The topic of this article may not meet Wikipedia's general notability guideline. (January 2021) (Learn how and when to remove this template message)
It resembled a television set, but had a record player on the top. Records and slides were sold for it in combination (known as Picturesound programs). The slide strips, a flat plastic key 11 inches long containing a strip of 16mm color film, was inserted into the top of the device. As the record played (typically telling a story), the slide strip, through which the images were projected on the screen, would automatically advance to illustrate it. The mechanism by which the slide advanced was purely mechanical, and was based on the rotation of the turntable, so proper operation required manually spinning it a few revolutions before beginning the presentation. The original selling price of the unit was $29.95 and Picturesound programs sold for 99 cents with "a library of five programs" selling for $4.95.
Thirty-five programs were grouped in seven "libraries" initially:
- Fairy Tales and Cartoons
- Children's Favorite Classics I
- Children's Favorite Classics II
- Science and Space
- The World We Live In
- Steps to Knowledge
Licensed film strip and record packages were produced for many different children's properties, including Disney and Sesame Street. An advertisement in LIFE Magazine also specifically mentions Pinocchio, Peter Pan, and the Wizard of Oz "as well as educational programs created by World Book Encyclopedia." By 1965, there were 140 programs available. Each program moved through 15 color slides and ran approximately 4 minutes.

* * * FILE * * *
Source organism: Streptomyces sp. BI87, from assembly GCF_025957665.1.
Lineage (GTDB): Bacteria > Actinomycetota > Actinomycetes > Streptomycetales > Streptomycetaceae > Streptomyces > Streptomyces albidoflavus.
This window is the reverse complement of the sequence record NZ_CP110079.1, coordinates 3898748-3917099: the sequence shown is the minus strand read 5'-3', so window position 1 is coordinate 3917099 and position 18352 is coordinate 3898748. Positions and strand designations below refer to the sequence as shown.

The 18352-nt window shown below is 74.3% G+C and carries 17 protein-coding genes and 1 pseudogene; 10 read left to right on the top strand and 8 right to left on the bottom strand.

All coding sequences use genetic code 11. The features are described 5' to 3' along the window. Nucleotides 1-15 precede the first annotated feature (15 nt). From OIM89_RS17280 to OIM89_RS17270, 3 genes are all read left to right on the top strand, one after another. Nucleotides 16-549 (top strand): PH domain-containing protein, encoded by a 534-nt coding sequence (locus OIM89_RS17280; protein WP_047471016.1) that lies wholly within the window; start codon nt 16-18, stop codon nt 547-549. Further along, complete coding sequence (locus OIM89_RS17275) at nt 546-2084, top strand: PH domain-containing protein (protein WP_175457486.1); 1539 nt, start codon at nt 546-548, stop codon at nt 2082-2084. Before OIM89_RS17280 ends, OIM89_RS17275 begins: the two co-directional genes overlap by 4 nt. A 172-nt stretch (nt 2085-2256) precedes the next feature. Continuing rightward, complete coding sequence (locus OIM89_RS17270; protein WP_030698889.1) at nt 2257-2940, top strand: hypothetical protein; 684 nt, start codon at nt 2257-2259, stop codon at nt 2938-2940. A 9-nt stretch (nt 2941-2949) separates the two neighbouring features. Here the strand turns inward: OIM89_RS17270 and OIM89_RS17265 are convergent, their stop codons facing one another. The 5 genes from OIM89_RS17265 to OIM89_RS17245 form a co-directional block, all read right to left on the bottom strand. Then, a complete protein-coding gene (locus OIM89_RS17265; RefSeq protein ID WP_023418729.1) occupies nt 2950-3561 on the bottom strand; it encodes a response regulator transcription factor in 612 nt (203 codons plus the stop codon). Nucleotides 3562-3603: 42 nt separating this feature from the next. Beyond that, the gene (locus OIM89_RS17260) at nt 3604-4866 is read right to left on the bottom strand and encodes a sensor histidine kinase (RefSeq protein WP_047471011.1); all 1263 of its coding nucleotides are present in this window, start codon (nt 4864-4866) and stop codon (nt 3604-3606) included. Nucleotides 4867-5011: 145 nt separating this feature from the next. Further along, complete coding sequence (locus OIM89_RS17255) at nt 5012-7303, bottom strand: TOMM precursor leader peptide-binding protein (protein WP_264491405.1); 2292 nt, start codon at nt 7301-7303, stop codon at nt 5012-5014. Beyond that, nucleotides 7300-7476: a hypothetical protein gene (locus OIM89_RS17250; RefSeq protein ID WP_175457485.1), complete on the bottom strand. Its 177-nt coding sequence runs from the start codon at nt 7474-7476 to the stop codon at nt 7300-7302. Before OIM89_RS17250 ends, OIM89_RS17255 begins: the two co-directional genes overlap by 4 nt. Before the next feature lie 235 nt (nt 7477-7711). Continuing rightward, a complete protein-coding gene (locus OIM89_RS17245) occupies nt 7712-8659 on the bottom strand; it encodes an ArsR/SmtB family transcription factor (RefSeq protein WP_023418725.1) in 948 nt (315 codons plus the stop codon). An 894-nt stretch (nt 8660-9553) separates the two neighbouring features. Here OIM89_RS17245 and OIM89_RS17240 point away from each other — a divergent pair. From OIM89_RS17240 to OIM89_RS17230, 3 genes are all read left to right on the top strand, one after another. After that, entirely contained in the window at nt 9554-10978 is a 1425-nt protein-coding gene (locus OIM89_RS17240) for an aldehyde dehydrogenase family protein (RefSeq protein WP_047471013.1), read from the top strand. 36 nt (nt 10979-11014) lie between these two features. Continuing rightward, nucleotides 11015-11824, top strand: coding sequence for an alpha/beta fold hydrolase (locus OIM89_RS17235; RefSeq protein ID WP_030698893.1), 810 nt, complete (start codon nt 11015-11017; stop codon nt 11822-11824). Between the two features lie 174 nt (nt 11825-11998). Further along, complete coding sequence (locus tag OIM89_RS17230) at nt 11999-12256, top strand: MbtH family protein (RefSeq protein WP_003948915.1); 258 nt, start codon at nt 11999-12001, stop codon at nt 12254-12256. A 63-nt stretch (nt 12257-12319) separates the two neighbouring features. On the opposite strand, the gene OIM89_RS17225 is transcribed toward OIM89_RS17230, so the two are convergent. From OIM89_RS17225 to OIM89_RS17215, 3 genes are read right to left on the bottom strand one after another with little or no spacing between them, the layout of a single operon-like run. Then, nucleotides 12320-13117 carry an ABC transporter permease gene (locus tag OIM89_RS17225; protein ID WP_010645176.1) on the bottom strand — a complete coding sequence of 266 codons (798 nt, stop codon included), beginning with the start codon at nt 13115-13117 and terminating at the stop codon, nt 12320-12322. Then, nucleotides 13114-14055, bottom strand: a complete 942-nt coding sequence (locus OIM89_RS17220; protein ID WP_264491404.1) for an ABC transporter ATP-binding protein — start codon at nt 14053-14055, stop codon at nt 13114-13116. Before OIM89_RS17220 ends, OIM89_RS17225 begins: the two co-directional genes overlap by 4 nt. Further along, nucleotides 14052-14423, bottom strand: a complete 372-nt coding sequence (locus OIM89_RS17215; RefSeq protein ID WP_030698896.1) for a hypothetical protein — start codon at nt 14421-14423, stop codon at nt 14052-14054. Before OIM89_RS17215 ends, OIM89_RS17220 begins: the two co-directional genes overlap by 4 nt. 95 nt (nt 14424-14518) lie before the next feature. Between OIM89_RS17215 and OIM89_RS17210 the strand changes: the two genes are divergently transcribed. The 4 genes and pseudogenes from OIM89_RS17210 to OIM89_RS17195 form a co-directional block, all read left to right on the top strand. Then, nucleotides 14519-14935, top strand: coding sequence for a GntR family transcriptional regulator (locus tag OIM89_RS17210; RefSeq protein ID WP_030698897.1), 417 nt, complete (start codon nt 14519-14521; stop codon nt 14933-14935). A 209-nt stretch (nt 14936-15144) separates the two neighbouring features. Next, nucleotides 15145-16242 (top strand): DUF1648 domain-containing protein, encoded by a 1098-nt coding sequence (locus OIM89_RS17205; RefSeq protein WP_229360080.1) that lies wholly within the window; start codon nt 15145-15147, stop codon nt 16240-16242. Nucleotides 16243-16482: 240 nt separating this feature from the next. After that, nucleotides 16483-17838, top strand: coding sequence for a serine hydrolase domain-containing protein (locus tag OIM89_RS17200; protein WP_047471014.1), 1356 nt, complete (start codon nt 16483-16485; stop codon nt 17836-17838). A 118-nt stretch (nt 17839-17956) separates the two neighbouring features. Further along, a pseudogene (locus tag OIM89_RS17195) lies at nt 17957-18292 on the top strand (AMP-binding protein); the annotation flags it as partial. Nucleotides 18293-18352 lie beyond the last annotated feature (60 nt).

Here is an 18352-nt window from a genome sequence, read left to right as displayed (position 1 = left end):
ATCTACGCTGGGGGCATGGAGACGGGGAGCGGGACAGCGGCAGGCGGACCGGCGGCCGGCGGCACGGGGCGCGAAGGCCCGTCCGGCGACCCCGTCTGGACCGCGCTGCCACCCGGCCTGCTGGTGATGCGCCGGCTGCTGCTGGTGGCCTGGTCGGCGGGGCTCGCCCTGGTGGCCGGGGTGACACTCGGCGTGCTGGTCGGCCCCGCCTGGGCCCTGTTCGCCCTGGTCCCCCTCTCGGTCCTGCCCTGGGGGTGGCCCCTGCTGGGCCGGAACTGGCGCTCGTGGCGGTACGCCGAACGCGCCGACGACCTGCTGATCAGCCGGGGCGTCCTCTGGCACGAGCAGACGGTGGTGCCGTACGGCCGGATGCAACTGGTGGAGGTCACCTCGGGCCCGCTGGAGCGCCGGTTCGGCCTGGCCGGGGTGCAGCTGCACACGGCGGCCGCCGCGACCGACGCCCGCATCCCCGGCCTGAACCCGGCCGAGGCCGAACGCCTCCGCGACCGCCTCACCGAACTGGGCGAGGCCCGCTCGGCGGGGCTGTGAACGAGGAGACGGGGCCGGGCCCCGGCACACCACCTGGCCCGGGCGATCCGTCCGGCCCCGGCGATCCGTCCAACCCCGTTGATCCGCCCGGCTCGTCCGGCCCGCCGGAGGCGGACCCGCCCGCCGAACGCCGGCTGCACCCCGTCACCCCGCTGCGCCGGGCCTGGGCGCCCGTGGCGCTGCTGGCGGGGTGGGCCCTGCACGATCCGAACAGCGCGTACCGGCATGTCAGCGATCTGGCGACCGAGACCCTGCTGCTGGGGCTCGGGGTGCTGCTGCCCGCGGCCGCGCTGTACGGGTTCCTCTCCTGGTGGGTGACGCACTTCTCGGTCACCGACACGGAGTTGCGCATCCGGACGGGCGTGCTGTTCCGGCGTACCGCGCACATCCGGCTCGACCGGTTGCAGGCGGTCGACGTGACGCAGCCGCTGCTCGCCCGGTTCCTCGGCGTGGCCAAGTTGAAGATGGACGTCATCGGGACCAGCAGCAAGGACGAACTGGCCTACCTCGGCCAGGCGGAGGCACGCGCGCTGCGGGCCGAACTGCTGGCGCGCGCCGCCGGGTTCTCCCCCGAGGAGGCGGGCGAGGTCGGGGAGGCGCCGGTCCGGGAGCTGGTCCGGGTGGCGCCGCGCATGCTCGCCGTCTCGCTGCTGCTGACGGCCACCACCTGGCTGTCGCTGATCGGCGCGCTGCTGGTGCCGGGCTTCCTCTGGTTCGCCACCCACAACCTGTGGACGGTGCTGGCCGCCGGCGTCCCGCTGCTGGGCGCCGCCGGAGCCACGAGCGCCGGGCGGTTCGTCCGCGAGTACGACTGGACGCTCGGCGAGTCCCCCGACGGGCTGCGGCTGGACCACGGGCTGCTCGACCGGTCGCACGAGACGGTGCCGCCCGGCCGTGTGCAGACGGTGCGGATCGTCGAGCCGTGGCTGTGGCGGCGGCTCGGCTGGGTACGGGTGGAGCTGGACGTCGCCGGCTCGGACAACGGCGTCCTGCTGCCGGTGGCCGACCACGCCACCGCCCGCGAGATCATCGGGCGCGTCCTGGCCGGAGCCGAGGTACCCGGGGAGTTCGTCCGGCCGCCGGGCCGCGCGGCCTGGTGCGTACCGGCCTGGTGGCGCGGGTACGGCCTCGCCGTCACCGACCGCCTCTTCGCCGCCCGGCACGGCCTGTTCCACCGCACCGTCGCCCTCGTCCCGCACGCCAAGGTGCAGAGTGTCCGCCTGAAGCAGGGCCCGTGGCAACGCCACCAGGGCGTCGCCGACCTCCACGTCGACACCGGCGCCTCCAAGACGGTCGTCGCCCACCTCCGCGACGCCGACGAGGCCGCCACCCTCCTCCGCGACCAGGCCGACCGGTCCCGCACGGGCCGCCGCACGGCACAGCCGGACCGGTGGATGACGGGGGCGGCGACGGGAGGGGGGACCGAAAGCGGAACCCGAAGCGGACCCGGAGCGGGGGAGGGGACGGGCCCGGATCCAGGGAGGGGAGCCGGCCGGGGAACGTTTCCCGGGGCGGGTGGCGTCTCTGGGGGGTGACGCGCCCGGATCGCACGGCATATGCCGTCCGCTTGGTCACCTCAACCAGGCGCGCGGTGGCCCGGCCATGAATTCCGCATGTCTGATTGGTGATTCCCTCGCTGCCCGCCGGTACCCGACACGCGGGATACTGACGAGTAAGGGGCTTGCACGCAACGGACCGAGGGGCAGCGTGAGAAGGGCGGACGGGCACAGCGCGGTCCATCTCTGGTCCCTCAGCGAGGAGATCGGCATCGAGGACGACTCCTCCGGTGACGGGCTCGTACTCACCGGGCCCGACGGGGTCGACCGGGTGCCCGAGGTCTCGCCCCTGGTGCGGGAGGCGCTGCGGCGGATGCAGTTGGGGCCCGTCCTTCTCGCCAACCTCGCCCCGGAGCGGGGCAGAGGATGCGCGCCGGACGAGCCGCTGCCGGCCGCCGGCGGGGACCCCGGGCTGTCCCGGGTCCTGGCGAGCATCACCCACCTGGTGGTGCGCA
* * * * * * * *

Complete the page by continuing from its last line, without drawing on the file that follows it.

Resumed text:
It also functioned as a standard record player, able to play 16, 33⅓, 45, and 78 RPM records through its built-in speaker.
General Electric released a "compact" version (Model A605) of the Show 'N Tell in 1966 for $19.95.
The Show 'n Tell was also sold as the Show 'n Tell Phono-Viewer by CBS Toys, in the early 1980s, under the brand name "Child Guidance." These devices, which were drastically redesigned from their earlier version, only had two speeds (33⅓ and 45), and could not play full 12" LPs. However, the Phono-Viewer could optionally move the projected image off the built-in screen and onto an outside surface (such as a wall or screen).
- US Patent and Trademark Office. "SHOW 'N TELL". Retrieved 6 January 2014. Cite journal requires
|journal=(help) GE filed the SHOW 'N TELL trademark with the United States Patent and Trademark Office in 1967 with its first use in commerce listed as Oct. 3, 1964. The name of the toy appears as Show'N Tell in some texts.
- "G.E. Bows PhonoViewer for Kids". Billboard: 42. 29 August 1964. Retrieved 6 January 2014.
- "Show'N Tell advertisement". LIFE: 12. 15 October 1965. Retrieved 6 January 2014.
- Coopee, Todd. "Show 'N Tell". ToyTales.ca.
- "GE's Products for Youth". Billboard: 53. 11 June 1966. Retrieved 6 January 2014.